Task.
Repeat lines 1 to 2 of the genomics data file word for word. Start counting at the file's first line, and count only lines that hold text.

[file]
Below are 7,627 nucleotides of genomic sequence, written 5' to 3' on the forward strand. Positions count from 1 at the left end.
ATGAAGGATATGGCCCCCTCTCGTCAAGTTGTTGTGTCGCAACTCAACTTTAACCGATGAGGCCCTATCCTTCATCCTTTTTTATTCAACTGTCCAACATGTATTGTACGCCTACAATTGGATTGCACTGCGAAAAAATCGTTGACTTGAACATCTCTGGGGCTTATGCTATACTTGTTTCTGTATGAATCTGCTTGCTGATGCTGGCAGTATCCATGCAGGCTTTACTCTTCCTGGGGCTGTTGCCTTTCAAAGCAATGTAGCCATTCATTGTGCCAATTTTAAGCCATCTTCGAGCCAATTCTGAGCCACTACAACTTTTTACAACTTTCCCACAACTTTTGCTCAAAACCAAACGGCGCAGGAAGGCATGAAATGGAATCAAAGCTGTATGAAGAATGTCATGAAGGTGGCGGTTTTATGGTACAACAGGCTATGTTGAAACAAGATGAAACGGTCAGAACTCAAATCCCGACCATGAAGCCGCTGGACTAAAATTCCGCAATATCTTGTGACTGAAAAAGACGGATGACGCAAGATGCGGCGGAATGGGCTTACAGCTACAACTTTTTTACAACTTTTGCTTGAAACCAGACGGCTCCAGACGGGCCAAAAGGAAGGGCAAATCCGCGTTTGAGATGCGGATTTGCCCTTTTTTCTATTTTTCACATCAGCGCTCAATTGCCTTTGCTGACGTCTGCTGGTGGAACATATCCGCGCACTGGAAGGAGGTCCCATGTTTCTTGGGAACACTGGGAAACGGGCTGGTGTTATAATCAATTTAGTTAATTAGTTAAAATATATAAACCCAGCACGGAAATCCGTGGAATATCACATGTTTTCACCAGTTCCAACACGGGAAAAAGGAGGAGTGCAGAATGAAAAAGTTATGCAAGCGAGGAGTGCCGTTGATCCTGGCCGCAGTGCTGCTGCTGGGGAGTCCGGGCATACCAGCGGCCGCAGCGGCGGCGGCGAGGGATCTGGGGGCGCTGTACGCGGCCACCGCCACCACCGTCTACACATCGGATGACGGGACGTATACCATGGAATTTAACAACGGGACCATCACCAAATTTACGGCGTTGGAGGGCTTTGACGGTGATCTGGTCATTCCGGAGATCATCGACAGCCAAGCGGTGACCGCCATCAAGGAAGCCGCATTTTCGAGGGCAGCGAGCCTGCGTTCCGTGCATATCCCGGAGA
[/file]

Below are 7,627 nucleotides of genomic sequence, written 5' to 3' on the forward strand. Positions count from 1 at the left end.
ATGAAGGATATGGCCCCCTCTCGTCAAGTTGTTGTGTCGCAACTCAACTTTAACCGATGAGGCCCTATCCTTCATCCTTTTTTATTCAACTGTCCAACATGTATTGTACGCCTACAATTGGATTGCACTGCGAAAAAATCGTTGACTTGAACATCTCTGGGGCTTATGCTATACTTGTTTCTGTATGAATCTGCTTGCTGATGCTGGCAGTATCCATGCAGGCTTTACTCTTCCTGGGGCTGTTGCCTTTCAAAGCAATGTAGCCATTCATTGTGCCAATTTTAAGCCATCTTCGAGCCAATTCTGAGCCACTACAACTTTTTACAACTTTCCCACAACTTTTGCTCAAAACCAAACGGCGCAGGAAGGCATGAAATGGAATCAAAGCTGTATGAAGAATGTCATGAAGGTGGCGGTTTTATGGTACAACAGGCTATGTTGAAACAAGATGAAACGGTCAGAACTCAAATCCCGACCATGAAGCCGCTGGACTAAAATTCCGCAATATCTTGTGACTGAAAAAGACGGATGACGCAAGATGCGGCGGAATGGGCTTACAGCTACAACTTTTTTACAACTTTTGCTTGAAACCAGACGGCTCCAGACGGGCCAAAAGGAAGGGCAAATCCGCGTTTGAGATGCGGATTTGCCCTTTTTTCTATTTTTCACATCAGCGCTCAATTGCCTTTGCTGACGTCTGCTGGTGGAACATATCCGCGCACTGGAAGGAGGTCCCATGTTTCTTGGGAACACTGGGAAACGGGCTGGTGTTATAATCAATTTAGTTAATTAGTTAAAATATATAAACCCAGCACGGAAATCCGTGGAATATCACATGTTTTCACCAGTTCCAACACGGGAAAAAGGAGGAGTGCAGAATGAAAAAGTTATGCAAGCGAGGAGTGCCGTTGATCCTGGCCGCAGTGCTGCTGCTGGGGAGTCCGGGCATACCAGCGGCCGCAGCGGCGGCGGCGAGGGATCTGGGGGCGCTGTACGCGGCCACCGCCACCACCGTCTACACATCGGATGACGGGACGTATACCATGGAATTTAACAACGGGACCATCACCAAATTTACGGCGTTGGAGGGCTTTGACGGTGATCTGGTCATTCCGGAGATCATCGACAGCCAAGCGGTGACCGCCATCAAGGAAGCCGCATTTTCGAGGGCAGCGAGCCTGCGTTCCGTGCATATCCCGGAGA